Support Measures to Limit Longlining to Protect Bluefin Tuna and Other Big Fish

Support Measures to Limit Longlining to Protect Bluefin Tuna and Other Big Fish
WO-team Wild Ocean Team
Published On December 6, 2013
image description Reading Time 3 minutes

The National Marine Fisheries Service has proposed new measures to protect one of the ocean’s most threatened species of fish, the Atlantic bluefin tuna, from one of the most lethally indiscriminate types of fishing gear, the pelagic longline.  Longliners fishing for swordfish and yellowfin tuna typically hang hundreds of hooks from a 30-plus mile mainline, resulting in large amounts of incidental catch, or bycatch, of non-target species.

Amendment 7 to the Atlantic Highly Migratory Species Fishery Management Plan, out in draft form, is a good step forward, but it needs to go farther to reduce bycatch of bluefin and other vulnerable species. The public has until January 10th to provide support for the amendment and, most importantly, to back alternatives to strengthen it.

NMFS proposes closing two new areas to pelagic longlining:  a five-month (December-April) closure off the North Carolina coast, and a small area of the northern Gulf of Mexico for two months

 (April-May) during spawning season.  A cap would be placed on the total number of bluefin the longline fishery can take in a single year, with individual bycatch quotas (IBQs) allotted to permitted vessels. A vessel stops longlining when its cap is reached; the entire fleet stops fishing when the overall quota is filled.

Wild Oceans has long advocated for closing the bluefin’s Gulf of Mexico breeding grounds to longlining, and we were among the first to promote a strict cap-and-close policy on bycatch in the longline fishery. Both measures can help restore depleted numbers of bluefin tuna as well as other threatened species, such as blue marlin, oceanic sharks and endangered sea turtles, while serving as incentives for commercial fishermen to move from destructive longlining to safer alternative fishing methods.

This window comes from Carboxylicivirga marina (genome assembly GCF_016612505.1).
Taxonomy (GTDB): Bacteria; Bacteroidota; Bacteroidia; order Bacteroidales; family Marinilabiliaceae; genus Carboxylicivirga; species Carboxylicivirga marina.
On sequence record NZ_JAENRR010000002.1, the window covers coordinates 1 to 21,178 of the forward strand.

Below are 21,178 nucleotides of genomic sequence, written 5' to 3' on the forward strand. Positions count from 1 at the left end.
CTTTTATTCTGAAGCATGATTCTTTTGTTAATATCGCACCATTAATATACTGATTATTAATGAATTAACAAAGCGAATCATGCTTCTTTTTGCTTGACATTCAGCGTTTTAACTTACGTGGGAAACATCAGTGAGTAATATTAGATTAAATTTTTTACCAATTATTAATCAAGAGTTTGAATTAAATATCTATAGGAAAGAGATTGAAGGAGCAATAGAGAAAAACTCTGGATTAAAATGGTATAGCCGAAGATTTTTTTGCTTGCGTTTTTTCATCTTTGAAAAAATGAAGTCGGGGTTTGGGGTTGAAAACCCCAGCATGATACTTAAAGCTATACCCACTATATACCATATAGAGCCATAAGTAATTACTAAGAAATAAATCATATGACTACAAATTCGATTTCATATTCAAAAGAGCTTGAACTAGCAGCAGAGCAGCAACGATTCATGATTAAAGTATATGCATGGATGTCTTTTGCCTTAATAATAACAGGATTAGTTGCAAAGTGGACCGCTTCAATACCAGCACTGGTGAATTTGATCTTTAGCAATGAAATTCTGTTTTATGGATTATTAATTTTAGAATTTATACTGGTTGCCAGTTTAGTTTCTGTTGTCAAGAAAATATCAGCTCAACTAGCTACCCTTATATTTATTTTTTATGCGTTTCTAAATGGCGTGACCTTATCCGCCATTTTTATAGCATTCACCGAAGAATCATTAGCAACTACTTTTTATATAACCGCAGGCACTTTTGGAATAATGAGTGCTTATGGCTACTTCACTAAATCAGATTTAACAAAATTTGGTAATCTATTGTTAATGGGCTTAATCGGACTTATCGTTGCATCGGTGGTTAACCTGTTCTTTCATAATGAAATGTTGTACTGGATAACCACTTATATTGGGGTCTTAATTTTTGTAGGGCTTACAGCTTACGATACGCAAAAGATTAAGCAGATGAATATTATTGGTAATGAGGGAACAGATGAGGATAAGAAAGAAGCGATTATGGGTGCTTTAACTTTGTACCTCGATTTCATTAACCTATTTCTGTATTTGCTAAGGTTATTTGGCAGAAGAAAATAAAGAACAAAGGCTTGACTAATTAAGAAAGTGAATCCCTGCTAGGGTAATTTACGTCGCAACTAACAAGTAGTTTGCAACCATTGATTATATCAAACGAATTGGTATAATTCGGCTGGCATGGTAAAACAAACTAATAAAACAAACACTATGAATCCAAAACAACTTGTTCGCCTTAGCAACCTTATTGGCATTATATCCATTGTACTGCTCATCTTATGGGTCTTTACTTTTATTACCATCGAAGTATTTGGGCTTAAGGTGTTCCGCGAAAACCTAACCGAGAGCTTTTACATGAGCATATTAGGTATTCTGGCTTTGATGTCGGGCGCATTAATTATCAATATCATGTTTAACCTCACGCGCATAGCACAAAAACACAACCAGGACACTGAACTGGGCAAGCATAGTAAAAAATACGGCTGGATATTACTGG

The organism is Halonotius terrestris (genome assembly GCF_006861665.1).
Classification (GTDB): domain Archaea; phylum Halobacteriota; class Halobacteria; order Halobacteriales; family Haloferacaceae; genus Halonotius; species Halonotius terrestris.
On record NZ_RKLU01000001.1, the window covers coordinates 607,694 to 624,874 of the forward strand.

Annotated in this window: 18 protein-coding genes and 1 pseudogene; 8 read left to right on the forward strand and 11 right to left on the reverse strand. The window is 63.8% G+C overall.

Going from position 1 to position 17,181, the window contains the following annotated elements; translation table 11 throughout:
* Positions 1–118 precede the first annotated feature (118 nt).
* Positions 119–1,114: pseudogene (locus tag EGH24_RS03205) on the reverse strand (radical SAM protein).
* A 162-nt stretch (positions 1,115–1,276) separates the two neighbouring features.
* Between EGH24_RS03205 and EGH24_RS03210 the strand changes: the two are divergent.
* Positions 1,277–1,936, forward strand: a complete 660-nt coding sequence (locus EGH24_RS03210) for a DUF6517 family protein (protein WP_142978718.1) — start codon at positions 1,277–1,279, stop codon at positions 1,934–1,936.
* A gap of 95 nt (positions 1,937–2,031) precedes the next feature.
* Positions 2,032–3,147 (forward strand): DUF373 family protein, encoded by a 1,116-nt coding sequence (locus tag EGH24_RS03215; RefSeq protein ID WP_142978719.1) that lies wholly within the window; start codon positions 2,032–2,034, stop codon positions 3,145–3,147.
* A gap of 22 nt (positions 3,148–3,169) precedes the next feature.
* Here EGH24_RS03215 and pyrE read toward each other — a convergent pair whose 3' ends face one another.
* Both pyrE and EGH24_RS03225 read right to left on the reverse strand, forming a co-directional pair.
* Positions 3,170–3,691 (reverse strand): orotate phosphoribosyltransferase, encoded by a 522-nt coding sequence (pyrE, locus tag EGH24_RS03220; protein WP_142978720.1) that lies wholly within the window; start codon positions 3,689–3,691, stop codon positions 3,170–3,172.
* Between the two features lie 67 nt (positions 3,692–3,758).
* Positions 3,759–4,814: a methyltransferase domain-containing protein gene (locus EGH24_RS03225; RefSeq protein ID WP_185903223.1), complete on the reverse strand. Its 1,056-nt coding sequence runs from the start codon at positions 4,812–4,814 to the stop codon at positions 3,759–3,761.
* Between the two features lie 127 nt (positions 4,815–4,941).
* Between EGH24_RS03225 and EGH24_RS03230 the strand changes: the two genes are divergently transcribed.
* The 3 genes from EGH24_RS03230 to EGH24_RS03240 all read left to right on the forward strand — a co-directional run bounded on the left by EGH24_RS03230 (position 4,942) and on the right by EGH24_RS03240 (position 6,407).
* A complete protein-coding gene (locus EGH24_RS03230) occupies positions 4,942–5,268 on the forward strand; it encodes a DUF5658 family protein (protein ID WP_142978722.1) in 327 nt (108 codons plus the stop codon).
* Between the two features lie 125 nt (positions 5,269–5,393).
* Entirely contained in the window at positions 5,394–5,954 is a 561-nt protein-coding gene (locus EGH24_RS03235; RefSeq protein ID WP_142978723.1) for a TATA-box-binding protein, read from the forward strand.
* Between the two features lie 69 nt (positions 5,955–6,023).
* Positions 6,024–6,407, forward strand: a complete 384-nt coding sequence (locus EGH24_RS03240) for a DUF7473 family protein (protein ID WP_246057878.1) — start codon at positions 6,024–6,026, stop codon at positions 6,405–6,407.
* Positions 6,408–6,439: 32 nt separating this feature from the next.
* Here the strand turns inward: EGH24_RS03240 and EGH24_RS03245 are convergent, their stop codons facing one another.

The measures preferred by NMFS, however, fall short of these objectives. They are mostly successful in turning high levels of dead discards into regulated landings and keeping the United States within its internationally-set quota. Positive goals, for sure.  But in achieving the important goals of lowering mortality on the severely depressed bluefin’s spawning stock, minimizing bycatch of other species, and providing stronger incentives to switch gears,  greenstick- gear for yellowfin tuna and buoy-gear for swordfish, not so much.

The closure in the Gulf of Mexico is badly needed but it’s too small and too short.  The much larger Habitat Area of Particular Concern (HPAC), designated by NMFS in 2008 in response to a Wild Oceanspetition, includes the entire Gulf spawning grounds in U.S. waters.  Breeding in the Gulf occurs throughout the spring.  The overall limit on longline bycatch is set too high, nearly twice the longline category’s current allocation of 8% of the U.S. quota.  Moreover, the allocation of highly-valuable bluefin to individual longline permit holders (a type of catch share) could institutionalize the bycatch, creating additional pressure to keep overall bluefin quotas high and a disincentive for fishermen to switch to cleaner gears since they’d lose their bluefin share.

Wild Oceans supporters should contact the National Marine Fisheries Service and tell the agency to strengthen Amendment 7 by expanding the Gulf of Mexico closed area and capping the bluefin bycatch significantly below recent levels.  Follow this link to our Action Alert.

Read our Wild Oceans issue paper on Best Fishing Practices for Bluewater Fisheries.

December 2013